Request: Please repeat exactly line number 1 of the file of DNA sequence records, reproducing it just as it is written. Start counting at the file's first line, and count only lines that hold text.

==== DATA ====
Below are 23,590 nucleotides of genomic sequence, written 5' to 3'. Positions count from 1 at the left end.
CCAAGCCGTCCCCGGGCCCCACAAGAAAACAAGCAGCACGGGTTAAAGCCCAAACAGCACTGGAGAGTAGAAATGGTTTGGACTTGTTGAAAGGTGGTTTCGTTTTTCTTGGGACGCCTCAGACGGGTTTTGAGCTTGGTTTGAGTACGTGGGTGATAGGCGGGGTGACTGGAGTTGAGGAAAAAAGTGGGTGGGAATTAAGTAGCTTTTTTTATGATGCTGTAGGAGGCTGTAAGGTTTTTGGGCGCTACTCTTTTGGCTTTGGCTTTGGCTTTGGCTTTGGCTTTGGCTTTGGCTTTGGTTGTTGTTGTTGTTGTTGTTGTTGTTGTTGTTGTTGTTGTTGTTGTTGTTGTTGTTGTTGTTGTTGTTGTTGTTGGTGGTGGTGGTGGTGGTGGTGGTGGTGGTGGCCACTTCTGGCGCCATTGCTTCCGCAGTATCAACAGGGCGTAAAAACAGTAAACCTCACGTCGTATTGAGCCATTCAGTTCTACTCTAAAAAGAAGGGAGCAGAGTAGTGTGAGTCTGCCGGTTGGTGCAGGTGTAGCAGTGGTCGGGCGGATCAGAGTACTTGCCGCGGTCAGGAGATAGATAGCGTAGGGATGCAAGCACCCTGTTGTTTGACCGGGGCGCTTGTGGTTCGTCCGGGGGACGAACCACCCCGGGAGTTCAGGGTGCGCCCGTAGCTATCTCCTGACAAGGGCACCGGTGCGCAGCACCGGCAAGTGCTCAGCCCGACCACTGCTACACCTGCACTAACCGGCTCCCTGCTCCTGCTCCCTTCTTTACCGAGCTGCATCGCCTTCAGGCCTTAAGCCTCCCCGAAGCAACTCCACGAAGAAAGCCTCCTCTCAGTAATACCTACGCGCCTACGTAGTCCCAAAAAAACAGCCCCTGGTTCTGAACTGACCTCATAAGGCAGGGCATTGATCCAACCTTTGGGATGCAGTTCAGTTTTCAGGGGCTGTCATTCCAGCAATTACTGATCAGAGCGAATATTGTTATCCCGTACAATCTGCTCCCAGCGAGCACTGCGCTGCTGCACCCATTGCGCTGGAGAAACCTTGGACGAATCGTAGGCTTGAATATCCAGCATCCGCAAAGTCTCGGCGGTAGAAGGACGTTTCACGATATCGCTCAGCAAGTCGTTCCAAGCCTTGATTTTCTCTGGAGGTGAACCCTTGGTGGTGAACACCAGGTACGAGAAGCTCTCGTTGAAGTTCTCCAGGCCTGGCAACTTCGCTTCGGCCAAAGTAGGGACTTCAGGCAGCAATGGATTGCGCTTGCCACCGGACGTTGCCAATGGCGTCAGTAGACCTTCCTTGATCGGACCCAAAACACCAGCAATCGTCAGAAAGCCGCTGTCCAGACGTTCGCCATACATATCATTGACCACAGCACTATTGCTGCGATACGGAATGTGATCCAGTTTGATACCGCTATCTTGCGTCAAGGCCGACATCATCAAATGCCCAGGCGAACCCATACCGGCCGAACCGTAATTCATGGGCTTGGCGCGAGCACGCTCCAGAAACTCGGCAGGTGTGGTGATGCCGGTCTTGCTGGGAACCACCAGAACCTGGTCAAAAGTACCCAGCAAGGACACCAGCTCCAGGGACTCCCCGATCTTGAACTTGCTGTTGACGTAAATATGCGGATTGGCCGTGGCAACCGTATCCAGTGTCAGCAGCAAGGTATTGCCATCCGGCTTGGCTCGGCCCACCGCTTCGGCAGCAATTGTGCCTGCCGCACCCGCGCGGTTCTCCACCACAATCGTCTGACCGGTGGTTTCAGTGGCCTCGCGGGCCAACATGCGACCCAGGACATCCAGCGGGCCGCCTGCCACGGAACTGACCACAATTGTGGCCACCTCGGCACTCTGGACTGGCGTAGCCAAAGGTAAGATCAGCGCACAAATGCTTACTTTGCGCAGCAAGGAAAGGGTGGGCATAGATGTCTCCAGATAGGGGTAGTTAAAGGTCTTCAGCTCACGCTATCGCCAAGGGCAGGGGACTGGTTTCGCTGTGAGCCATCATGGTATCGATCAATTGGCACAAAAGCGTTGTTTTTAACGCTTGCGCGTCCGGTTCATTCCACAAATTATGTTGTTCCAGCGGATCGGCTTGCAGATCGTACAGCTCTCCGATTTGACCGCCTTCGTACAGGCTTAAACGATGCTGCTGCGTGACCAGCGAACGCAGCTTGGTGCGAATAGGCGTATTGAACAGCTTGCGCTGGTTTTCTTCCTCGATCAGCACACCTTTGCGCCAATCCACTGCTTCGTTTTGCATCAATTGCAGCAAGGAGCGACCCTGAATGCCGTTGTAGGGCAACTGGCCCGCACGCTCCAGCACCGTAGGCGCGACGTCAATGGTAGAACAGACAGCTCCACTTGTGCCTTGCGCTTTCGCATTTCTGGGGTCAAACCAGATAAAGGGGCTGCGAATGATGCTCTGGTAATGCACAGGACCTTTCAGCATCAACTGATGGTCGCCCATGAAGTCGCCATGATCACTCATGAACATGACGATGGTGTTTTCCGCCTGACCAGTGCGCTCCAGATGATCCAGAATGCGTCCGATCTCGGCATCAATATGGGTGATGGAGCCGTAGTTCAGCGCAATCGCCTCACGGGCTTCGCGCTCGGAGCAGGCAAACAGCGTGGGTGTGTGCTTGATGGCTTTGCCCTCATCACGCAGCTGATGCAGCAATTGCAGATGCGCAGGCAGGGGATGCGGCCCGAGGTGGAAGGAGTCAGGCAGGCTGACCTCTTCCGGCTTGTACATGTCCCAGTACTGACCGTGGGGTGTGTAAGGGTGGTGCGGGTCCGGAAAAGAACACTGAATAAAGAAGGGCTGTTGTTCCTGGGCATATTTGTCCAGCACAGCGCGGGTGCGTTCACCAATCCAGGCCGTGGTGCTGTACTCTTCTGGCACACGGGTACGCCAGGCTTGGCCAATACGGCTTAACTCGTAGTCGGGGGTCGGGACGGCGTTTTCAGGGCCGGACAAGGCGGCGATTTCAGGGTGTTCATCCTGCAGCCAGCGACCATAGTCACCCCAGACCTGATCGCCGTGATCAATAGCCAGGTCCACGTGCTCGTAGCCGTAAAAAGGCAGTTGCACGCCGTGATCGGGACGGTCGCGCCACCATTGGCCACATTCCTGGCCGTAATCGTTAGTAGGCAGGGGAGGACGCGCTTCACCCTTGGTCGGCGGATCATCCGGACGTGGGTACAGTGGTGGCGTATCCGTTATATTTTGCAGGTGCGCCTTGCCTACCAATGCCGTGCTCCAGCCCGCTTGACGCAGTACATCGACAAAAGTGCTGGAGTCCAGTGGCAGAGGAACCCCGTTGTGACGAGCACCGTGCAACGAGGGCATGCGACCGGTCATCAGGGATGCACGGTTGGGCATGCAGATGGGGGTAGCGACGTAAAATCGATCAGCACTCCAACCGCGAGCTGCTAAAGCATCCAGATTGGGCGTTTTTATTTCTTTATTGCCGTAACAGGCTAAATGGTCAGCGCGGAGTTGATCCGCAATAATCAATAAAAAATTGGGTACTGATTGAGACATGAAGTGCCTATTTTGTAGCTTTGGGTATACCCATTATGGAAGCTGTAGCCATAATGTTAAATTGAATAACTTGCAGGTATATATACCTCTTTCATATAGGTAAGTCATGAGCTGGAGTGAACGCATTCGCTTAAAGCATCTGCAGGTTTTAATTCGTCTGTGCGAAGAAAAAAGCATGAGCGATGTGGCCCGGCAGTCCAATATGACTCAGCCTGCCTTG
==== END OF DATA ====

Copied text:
Below are 23,590 nucleotides of genomic sequence, written 5' to 3'. Positions count from 1 at the left end.